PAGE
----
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►  Hackers Take Over ‘God’ Shkreli’s Twitter

America’s most hated pharmaceutical exec had America’s most hacked Twitter account on Sunday. “I am now a god,“ read one of the less vulgar posts from whomever took control of Martin Shkreli’s account. Other posts promised to “donate hundreds of thousands to charities before I go to prison” and to give away his $2 million Wu-Tang Clan album (“RT for a chance to win”), reports Mashable. The day before the account was hacked, the real Shkreli tweeted that the fraud allegations against him are “baseless and without merit,“ reports Reuters. He on Monday tweeted that the account is back in his hands.

Shkreli—who stepped down as CEO of Turing Pharmaceuticals after his arrest last week—tells the Wall Street Journal that his email and cellphone accounts were also hacked on Sunday. He declined to discuss details of the fraud allegations during the Journal interview and said he became a target because he had been “teasing people over the Internet.“ “What do you do when you have the attention of millions of people? It seemed to me like it would be fun to experiment with,“ he said, describing his arrest as a “real injustice.“ A detail from the Journal: He sat for the interview wearing the “same” gray hoodie he was photographed in after his arrest.

►  In 10 Minutes, SpaceX Made History

SpaceX dusted off its Falcon rocket Monday night, launching it toward orbit for the first time since an accident over the summer. That first part was successful; the second part was, in the words of Elon Musk, “a revolutionary moment”: The New York Times reports as the “second stage of the rocket,“ which was carrying 11 satellites, kept heading toward orbit, the “engines of the booster stage reignited to turn it around.“ Ten minutes after liftoff, the 15-story leftover booster landed back in Cape Canaveral, Fla., vertically. It’s the first time that’s been achieved with an unmanned rocket. What else you need to know about the historic moment:

  • The tweets: “Welcome back, baby!“ Musk tweeted following touchdown. (Musk’s first reaction, however, was to assume the rocket had exploded. The AP reports he ran outside and thought the sonic boom he heard spelled doom. Upon reentering Launch Control video showed him it was standing.) Rival Jeff Bezos offered this: “Congrats @SpaceX on landing Falcon’s suborbital booster stage. Welcome to the club!“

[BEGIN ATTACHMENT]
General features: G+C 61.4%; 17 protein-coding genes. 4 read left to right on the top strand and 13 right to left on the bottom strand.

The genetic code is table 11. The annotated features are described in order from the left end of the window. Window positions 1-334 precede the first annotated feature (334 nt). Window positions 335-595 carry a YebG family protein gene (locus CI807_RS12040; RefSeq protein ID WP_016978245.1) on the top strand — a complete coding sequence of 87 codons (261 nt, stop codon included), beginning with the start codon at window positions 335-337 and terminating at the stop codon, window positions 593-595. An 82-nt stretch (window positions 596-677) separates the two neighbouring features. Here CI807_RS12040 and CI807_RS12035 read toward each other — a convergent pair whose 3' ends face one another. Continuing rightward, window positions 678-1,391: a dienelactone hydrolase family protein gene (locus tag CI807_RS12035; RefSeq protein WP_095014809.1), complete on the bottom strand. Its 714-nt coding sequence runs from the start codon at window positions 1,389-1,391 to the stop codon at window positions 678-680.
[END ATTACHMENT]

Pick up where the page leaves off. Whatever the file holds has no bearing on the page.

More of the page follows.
• About that tweet: The Atlantic points out that it “gleefully [ignores] the orbital-suborbital difference.“ Last month, Bezos’ Blue Origin space firm launched its own reusable rocket into space (to a suborbital height of about 62 miles), which Musk noted was very different from launching something into orbit.
  • The icing on the record-setting cake: Musk pointed out that this wasn’t just a successful test run, but rather a purposeful mission, reports the AP. “We achieved recovery of the rocket in a mission that actually deployed 11 [data-relay] satellites” for New Jersey-based Orbcomm.
  • A remarkable photo, video from SpaceX: A long-exposure photo that captures launch, re-entry, and landing; this video shows the astounding landing.
  • Why this matters beyond the history books: “The most elusive initials in the business of space flight are SSTO—or single stage to orbit—the business of flying a reusable spacecraft that takes off in one piece, goes to space in one piece and lands in one piece,“ writes Jeffrey Kluger for Time. That is, he notes, how every airplane has ever worked. As for achieving this in space, what SpaceX did is “not the whole SSTO loaf, but an important half.“

In Science and Technology….

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►  Android Pay

Google said Tuesday that it will start offering Android Pay in Australia in the first half of next year. Google Inc. says it’s working with leading financial institutions with the goal of making it available to MasterCard and Visa card holders. Apple Pay launched in Australia last month, but only for American Express customers.

Android Pay is Google’s answer to Apple Pay, which requires an Apple device. Both let you make purchases by tapping the phone next to a store’s payment machine — as long as it’s a newer machine with wireless capabilities known as NFC.

Samsung has its own payment service, Samsung Pay, on its main Android phones. It goes further than Android and Apple Pay in working with many machines that lack NFC. That’s because it has a backup mechanism to replicate old-school card swipes.

On Tuesday, Samsung announced support for 19 additional banks, including PNC Bank and KeyBank.

Even as phone makers push their mobile-payment services, financial institutions and retailers such as Wal-Mart have been working on their own services.

►  OneDrive storage

After a backlash, Microsoft is reversing part of its plan to tighten free storage offered through its OneDrive online storage service.

Last month, Microsoft said it will cut its free option to 5 gigabytes next year, down from 15 gigabytes now. Microsoft says the new allotment is enough for about 6,600 Office documents or 1,600 photos.

That cut will still apply to new customers, but existing customers can keep the 15 gigabytes, plus any bonuses they had earned through promotions. But they must claim them by the end of January at